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Full text of "The Struggle For Peace"

211

material conditions of the working people then were much
harder than they are to-day, and their opportunities for
recreation and amusement were much more restricted than
they are in these days ; and, indeed, most of them had little
leisure from toil to amuse themselves at alL
" So, looking back, I see great improvements; but what
strikes me is this—if you put all these things together, they
constitute a veritable revolution in our social life, but it has
been carried through without upsetting the Constitution,
without violence or doing serious damage to any section of the
community; and that is a striking testimony to the value
of our democratic system.
" We in this country dislike violent changes, yet, although
we may be slower in making these changes than if we were
more highly organised, our progress is steady and continuous,
and each step is firmly consolidated before the next step is
taken. At the present time we are engaged in unprecedented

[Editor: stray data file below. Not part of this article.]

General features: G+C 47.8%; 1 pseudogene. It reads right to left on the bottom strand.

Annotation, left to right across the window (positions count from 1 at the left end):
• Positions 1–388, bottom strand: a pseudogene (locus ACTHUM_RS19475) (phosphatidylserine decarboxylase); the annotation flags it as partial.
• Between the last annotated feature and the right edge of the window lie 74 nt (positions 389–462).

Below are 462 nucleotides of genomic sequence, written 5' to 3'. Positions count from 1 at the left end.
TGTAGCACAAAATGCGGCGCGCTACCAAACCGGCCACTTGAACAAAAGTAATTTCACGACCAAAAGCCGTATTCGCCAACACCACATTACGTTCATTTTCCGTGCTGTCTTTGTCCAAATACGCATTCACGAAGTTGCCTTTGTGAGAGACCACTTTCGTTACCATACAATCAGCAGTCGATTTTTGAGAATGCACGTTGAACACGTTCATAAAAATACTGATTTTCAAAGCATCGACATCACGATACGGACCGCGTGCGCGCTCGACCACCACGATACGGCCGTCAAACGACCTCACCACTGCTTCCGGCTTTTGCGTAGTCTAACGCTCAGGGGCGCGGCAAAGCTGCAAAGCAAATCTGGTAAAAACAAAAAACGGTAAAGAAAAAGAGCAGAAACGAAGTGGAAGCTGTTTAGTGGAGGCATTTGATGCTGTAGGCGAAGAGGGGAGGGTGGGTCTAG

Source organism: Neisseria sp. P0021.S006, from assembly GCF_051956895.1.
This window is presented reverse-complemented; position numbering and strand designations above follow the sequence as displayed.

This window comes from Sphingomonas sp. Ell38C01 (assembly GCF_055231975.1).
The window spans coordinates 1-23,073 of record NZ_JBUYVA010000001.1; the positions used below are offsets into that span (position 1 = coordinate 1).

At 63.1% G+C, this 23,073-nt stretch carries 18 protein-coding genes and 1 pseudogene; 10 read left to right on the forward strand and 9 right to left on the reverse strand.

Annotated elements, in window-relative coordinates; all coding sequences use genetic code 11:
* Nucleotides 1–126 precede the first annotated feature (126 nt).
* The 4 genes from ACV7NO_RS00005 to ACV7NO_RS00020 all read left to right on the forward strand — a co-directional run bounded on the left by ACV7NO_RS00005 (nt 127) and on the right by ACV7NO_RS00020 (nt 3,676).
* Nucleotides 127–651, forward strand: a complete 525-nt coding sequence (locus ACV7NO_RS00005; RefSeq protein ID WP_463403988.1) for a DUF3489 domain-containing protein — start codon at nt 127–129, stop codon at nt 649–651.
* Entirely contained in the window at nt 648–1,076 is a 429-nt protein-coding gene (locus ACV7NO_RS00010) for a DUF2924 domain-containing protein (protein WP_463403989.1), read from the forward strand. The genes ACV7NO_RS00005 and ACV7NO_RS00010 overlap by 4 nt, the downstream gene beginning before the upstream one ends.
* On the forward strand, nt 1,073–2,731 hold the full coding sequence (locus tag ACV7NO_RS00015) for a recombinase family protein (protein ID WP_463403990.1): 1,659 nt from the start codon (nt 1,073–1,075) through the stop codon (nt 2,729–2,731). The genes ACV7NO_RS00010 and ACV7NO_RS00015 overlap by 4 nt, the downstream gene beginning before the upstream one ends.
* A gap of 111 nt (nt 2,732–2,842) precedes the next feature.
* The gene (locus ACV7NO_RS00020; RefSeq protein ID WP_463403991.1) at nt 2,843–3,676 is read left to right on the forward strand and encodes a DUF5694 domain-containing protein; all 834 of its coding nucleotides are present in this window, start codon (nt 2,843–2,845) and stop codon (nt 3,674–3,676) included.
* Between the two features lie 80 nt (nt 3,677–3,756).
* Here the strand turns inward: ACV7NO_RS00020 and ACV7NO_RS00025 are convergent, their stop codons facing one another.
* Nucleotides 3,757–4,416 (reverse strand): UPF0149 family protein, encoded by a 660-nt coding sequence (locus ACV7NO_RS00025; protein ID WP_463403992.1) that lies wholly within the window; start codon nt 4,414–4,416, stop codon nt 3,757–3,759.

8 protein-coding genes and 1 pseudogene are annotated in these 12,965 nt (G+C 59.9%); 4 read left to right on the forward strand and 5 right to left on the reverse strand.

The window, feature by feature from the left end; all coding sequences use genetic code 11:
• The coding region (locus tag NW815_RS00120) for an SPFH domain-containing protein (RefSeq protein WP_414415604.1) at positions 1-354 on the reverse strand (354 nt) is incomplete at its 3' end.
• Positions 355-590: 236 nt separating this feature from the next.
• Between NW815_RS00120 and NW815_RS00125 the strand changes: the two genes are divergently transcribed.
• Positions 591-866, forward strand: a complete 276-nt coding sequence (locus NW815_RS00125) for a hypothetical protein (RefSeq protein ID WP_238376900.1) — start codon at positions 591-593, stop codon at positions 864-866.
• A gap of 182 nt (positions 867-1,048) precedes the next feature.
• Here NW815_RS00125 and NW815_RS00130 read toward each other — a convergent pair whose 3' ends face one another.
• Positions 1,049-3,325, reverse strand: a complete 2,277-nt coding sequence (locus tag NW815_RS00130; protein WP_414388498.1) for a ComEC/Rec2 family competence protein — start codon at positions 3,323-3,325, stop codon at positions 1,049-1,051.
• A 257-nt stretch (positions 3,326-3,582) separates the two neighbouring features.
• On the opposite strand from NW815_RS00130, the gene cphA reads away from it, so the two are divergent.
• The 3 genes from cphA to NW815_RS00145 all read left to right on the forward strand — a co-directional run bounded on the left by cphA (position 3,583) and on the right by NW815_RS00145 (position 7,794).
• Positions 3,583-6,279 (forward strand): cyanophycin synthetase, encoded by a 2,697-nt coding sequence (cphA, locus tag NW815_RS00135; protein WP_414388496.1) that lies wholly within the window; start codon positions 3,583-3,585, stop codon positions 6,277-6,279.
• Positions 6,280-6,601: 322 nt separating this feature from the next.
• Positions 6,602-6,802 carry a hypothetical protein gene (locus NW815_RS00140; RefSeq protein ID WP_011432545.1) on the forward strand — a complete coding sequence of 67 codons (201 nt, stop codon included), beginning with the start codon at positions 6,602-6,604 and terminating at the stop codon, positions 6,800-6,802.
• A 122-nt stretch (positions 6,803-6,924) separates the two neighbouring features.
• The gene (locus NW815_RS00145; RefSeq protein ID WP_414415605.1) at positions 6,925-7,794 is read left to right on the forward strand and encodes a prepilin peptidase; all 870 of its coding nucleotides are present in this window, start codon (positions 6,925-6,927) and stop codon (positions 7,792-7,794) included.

expenditure on armaments, and yet even now we are still
steadily improving and extending our social services.
" We are clearing away slums, controlling and reducing
overcrowding, improving our health services, and particu-
larly the maternity services, in which I have always taken a
special interest, and quite recently we have been providing
an improvement in extending facilities for the young to train
and discipline their bodies to grow up and be strong and
healthy.
" These increased facilities are more needed to-day than
ever before because our young people have so much leisure
at their disposal. It is a wonderful reflection to-day that
something like eight million people are having holidays with
pay. That is a practice I introduced into my-own works
twenty years ago, before I gave up business for politics,
and to-day it is becoming the rule that if we are to get full
enjoyment out of holidays we must be physically fit. I hope
our efforts to provide physical fitness will mean that, when
holidays come, holiday-makers will be able to get the best out
of them*
" Home affairs to a large extent can be directed and con-
trolled by ourselves. If that was all we had to think about, how
• much simpler would be the task of governing the country,